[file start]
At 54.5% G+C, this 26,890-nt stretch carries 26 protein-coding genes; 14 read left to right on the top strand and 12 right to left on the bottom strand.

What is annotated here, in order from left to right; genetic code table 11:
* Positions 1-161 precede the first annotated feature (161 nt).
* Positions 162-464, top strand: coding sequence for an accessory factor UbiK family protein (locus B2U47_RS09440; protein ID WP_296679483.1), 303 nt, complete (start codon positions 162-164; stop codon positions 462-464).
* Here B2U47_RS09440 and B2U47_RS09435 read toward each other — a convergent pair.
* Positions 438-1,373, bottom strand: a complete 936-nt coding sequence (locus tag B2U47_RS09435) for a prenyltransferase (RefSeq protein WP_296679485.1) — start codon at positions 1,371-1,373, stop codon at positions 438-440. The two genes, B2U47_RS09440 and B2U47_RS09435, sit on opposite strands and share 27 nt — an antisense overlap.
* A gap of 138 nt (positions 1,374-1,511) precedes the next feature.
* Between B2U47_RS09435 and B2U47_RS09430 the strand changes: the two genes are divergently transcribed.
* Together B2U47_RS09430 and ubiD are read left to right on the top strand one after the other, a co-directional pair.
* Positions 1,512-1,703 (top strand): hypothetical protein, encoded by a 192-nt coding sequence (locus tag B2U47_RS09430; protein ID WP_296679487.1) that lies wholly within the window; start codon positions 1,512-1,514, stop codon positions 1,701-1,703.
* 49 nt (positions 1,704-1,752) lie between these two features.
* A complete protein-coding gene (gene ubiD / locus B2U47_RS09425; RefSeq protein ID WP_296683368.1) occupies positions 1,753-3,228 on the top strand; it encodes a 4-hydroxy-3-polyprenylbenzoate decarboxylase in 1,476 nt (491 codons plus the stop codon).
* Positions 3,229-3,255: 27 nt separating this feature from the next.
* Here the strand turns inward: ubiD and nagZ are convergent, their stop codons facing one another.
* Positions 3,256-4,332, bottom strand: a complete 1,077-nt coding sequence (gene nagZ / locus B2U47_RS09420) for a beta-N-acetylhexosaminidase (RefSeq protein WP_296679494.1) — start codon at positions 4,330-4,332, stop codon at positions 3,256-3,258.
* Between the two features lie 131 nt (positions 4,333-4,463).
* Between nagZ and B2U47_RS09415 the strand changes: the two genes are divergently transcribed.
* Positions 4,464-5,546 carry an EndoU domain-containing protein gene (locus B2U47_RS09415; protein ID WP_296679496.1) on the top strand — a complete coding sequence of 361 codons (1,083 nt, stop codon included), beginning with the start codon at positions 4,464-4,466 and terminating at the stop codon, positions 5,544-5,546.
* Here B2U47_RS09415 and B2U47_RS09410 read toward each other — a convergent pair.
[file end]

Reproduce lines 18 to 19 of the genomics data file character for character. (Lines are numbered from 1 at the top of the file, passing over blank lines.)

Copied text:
* Positions 4,464-5,546 carry an EndoU domain-containing protein gene (locus B2U47_RS09415; protein ID WP_296679496.1) on the top strand — a complete coding sequence of 361 codons (1,083 nt, stop codon included), beginning with the start codon at positions 4,464-4,466 and terminating at the stop codon, positions 5,544-5,546.
* Here B2U47_RS09415 and B2U47_RS09410 read toward each other — a convergent pair.